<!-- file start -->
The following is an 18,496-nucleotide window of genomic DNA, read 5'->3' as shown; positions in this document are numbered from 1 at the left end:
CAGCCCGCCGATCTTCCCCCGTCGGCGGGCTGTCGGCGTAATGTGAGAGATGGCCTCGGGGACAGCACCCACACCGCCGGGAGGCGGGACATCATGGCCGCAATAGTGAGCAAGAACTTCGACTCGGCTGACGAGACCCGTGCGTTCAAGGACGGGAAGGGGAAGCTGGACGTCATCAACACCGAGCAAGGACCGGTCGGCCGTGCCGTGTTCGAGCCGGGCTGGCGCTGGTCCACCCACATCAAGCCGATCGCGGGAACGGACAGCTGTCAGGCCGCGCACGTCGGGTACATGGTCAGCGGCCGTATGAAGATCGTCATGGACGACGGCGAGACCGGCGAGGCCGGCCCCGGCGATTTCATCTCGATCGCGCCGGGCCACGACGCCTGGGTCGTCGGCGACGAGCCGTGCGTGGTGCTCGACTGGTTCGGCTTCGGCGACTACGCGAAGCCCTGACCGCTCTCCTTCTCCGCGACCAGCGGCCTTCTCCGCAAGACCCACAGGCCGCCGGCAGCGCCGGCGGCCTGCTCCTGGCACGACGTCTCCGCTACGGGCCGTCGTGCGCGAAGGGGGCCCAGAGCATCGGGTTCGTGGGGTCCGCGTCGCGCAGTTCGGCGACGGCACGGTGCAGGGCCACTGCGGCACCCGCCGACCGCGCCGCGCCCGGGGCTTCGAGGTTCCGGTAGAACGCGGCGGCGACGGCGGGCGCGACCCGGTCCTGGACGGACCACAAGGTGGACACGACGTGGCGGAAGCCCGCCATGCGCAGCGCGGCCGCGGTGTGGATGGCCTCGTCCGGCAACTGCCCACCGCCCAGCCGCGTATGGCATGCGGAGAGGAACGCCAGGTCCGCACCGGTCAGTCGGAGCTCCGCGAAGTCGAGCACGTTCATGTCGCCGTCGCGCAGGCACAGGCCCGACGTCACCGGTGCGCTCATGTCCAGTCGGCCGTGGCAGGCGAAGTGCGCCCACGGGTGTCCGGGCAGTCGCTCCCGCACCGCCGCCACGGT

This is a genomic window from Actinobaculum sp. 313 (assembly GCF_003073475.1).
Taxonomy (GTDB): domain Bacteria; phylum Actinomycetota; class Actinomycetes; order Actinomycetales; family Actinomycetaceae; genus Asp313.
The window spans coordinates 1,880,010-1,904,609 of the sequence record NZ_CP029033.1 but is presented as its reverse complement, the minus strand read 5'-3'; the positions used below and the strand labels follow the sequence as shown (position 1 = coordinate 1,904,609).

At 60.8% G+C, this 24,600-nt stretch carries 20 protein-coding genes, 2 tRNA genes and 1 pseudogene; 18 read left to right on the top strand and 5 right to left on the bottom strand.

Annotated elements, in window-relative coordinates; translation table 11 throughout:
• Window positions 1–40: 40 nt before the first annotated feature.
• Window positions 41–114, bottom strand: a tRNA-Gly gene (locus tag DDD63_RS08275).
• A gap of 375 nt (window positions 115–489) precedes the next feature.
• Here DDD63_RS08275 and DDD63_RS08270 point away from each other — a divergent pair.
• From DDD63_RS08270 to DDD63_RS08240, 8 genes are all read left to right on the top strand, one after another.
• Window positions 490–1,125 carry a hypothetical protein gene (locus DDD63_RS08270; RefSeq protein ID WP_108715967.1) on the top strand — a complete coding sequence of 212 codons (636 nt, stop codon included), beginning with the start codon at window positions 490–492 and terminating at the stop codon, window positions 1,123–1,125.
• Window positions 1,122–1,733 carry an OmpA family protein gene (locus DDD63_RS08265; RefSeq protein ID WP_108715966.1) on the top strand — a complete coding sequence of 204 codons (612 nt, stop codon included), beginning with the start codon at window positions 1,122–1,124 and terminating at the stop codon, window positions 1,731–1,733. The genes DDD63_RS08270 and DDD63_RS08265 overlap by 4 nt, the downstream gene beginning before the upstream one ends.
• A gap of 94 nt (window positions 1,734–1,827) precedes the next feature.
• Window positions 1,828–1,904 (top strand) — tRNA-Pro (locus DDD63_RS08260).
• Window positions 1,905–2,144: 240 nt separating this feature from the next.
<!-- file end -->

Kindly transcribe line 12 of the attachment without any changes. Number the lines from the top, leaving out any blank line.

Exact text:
• From DDD63_RS08270 to DDD63_RS08240, 8 genes are all read left to right on the top strand, one after another.